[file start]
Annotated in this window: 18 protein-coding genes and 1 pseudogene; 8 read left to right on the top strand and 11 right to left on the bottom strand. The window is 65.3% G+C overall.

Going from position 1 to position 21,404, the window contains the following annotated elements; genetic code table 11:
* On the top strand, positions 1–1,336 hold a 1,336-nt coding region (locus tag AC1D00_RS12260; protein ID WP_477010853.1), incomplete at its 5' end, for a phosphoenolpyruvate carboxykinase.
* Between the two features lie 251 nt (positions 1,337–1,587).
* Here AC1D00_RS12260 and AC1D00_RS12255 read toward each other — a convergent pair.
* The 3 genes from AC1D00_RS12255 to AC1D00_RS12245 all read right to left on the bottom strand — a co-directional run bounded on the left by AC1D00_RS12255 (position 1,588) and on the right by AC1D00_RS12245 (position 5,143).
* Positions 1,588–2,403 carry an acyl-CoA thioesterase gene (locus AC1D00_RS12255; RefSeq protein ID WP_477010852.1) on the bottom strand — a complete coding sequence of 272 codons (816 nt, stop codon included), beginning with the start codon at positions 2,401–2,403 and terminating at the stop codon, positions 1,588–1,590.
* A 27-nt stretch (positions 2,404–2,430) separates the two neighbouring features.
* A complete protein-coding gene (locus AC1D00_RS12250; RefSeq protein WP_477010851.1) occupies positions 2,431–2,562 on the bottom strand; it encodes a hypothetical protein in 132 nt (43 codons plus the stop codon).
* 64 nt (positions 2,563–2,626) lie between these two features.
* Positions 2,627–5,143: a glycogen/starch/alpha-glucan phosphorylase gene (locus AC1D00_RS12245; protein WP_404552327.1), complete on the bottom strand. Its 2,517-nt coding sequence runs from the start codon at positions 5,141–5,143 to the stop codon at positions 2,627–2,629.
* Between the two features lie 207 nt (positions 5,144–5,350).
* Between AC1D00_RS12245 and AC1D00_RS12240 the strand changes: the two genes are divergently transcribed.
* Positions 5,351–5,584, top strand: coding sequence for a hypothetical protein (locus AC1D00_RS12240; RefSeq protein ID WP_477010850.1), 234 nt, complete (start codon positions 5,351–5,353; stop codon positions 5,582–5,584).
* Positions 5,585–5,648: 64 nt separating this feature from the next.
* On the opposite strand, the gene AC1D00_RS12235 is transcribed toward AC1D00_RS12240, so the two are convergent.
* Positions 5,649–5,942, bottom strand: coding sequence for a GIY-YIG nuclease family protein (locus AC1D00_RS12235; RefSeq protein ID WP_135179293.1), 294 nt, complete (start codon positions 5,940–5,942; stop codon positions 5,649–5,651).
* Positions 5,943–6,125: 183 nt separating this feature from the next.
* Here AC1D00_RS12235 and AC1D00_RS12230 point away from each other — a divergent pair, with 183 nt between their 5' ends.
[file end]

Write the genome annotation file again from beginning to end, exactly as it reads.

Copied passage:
Annotated in this window: 18 protein-coding genes and 1 pseudogene; 8 read left to right on the top strand and 11 right to left on the bottom strand. The window is 65.3% G+C overall.

Going from position 1 to position 21,404, the window contains the following annotated elements; genetic code table 11:
* On the top strand, positions 1–1,336 hold a 1,336-nt coding region (locus tag AC1D00_RS12260; protein ID WP_477010853.1), incomplete at its 5' end, for a phosphoenolpyruvate carboxykinase.
* Between the two features lie 251 nt (positions 1,337–1,587).
* Here AC1D00_RS12260 and AC1D00_RS12255 read toward each other — a convergent pair.
* The 3 genes from AC1D00_RS12255 to AC1D00_RS12245 all read right to left on the bottom strand — a co-directional run bounded on the left by AC1D00_RS12255 (position 1,588) and on the right by AC1D00_RS12245 (position 5,143).
* Positions 1,588–2,403 carry an acyl-CoA thioesterase gene (locus AC1D00_RS12255; RefSeq protein ID WP_477010852.1) on the bottom strand — a complete coding sequence of 272 codons (816 nt, stop codon included), beginning with the start codon at positions 2,401–2,403 and terminating at the stop codon, positions 1,588–1,590.
* A 27-nt stretch (positions 2,404–2,430) separates the two neighbouring features.
* A complete protein-coding gene (locus AC1D00_RS12250; RefSeq protein WP_477010851.1) occupies positions 2,431–2,562 on the bottom strand; it encodes a hypothetical protein in 132 nt (43 codons plus the stop codon).
* 64 nt (positions 2,563–2,626) lie between these two features.
* Positions 2,627–5,143: a glycogen/starch/alpha-glucan phosphorylase gene (locus AC1D00_RS12245; protein WP_404552327.1), complete on the bottom strand. Its 2,517-nt coding sequence runs from the start codon at positions 5,141–5,143 to the stop codon at positions 2,627–2,629.
* Between the two features lie 207 nt (positions 5,144–5,350).
* Between AC1D00_RS12245 and AC1D00_RS12240 the strand changes: the two genes are divergently transcribed.
* Positions 5,351–5,584, top strand: coding sequence for a hypothetical protein (locus AC1D00_RS12240; RefSeq protein ID WP_477010850.1), 234 nt, complete (start codon positions 5,351–5,353; stop codon positions 5,582–5,584).
* Positions 5,585–5,648: 64 nt separating this feature from the next.
* On the opposite strand, the gene AC1D00_RS12235 is transcribed toward AC1D00_RS12240, so the two are convergent.
* Positions 5,649–5,942, bottom strand: coding sequence for a GIY-YIG nuclease family protein (locus AC1D00_RS12235; RefSeq protein ID WP_135179293.1), 294 nt, complete (start codon positions 5,940–5,942; stop codon positions 5,649–5,651).
* Positions 5,943–6,125: 183 nt separating this feature from the next.
* Here AC1D00_RS12235 and AC1D00_RS12230 point away from each other — a divergent pair, with 183 nt between their 5' ends.